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Your  Appearance
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Personnelman 3 & 2 - Military manual for government personnel administration
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State of Mind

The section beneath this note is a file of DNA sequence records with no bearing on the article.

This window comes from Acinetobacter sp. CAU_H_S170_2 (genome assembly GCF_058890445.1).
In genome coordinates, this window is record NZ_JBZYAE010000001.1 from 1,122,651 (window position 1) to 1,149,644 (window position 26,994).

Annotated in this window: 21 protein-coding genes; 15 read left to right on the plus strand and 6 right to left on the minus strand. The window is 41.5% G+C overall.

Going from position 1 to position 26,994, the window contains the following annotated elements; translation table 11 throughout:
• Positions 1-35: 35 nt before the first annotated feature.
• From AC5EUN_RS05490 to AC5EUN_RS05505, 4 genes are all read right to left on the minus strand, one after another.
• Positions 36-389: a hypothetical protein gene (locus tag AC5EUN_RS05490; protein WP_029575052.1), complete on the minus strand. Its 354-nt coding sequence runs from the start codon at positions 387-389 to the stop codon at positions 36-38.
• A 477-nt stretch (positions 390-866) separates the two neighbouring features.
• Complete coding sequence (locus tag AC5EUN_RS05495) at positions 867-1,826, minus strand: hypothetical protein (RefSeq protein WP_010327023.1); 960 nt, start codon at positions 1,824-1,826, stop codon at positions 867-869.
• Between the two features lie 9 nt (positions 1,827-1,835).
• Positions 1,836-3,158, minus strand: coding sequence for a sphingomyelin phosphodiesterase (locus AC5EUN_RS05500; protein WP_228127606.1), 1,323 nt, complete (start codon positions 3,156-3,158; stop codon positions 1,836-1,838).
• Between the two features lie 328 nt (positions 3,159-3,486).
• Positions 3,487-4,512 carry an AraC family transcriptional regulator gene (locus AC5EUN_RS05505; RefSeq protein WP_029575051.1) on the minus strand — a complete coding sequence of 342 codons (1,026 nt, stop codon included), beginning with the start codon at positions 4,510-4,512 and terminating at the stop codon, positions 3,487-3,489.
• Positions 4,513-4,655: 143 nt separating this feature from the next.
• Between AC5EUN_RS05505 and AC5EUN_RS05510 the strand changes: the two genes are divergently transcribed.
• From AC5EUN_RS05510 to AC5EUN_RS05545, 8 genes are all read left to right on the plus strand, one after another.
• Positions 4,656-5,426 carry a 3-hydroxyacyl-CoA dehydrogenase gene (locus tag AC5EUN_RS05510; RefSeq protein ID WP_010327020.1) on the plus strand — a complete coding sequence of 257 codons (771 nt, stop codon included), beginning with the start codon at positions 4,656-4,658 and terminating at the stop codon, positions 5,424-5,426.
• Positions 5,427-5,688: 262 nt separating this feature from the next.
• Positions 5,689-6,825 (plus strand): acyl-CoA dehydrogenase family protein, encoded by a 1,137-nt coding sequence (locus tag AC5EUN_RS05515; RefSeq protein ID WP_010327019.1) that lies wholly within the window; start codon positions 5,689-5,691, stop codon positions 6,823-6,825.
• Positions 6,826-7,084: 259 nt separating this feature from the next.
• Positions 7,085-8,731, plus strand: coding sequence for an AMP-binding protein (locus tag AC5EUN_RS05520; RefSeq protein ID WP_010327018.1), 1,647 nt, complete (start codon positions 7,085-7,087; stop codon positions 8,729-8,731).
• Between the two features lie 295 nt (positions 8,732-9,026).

If your appearance or the appearance of your office tells the customer that you do not care about yourself or  your  office,  then  the  customer  has  a  legitimate reason for believing that the service you provide will show the same lack of concern. You should be a neat and  organized  individual  ! Your Attitude as Customer Service Representative We discussed attitude earlier, and it is so important in  providing  good  customer  service  that  we  must reemphasize it once again. The impression being formed by the customer is also  the  result  of  other  evidence.  The  customer  forms a mental picture of you from the messages you un- consciously communicate—what kind of person you are and how you view your job, your rating, the Navy, the customer, and the customer’s problem. These mes- sages  consist  of  positive  or  negative  attitudes  such  as the  following. NEGATIVE ATTITUDES POSITIVE ATITUDES “I wish I could get out of this rat race.” “They treat me like a servant.” “I’m tired of this little dinky job.” “These dumb kids don’t know what they  want,” “I  perform  an  important function by providing needed services.” “I know we have a lot of work to do, but I am a member of the same team and I must do my fair  share.” “This routine job is boring at times, nevertheless it is an important job and I will do it to the best of my ability.” “Because of their inex- perience, these young customers rely on me for assistance.” “Don’t bother me!” “May I be of assistance to you?” The customer will soon know how you feel, and you will not have to express your feelings in words. Just as in figure 1-7, your attitude will speak for itself. Your attitude toward your customers is closely related to  your  attitude  toward  your  job.  Your  customers  will quickly sense your attitude from your speech and the manner  in  which  you  conduct  yourself. What  is  your  attitude  toward  your  rating  or  your present duties? What would be the result if no one else were doing your job? Regardless of how you answered these  questions,  you  have  certainly  communicated your attitude to your customers. If you have a negative attitude toward your job, have you stopped to think and ask yourself why? It is not unusual for a person to feel that an assignment is a treadmill at times, but something can be done about it. Is the job that you have not enough to keep you busy? Do you have too much time on your hands? If this is the case, this gives you an opportunity to study for advancement,   or   prepare   yourself   for   a   more challenging position in your office. Even with today’s manpower shortages, there is even a greater shortage of people who are willing to do more than just the bare minimum. Be a dedicated individual and do not just do what is expected of you. You should do more! Your dedication and your efforts will  eventually  be  recognized  in  the  form  of  good evaluations, letters of appreciation, and other awards. You  will  also  feel  a  sense  of  accomplishment  and satisfaction for doing more than just your share. Individuals  in  positions  of  authority  do  recognize hardworking  and  dedicated  individuals.  You  may  not believe  that  because  you  are  probably  saying  to yourself,  “I  have  worked  very  hard  and  consider myself one of the more dedicated PNs in the office, and I have yet to receive any recognition.” But you must  be  patient  because  your  supervisors  will eventually   recognize   your   efforts.   The   Navy appreciates  your  hard  work  and  dedication.  Keep  up the good work! ANALYZING THE CUSTOMER We  have  been  analyzing  your  actions  as  the customer service representative so that you may see some reasons, within yourself, why you may not be providing as good a service as you are expected to do. To do this, we have assumed that the customer was in a good mood, had trust in your ability, and was willing to accept your solution. This is not always the case. There are several factors that often stand between you  and  the  customer.  They  can  complicate  the customer’s  problem  and  your  efforts  to  provide  a solution. In the following paragraphs, we will take a look at some of these barriers. 1-12

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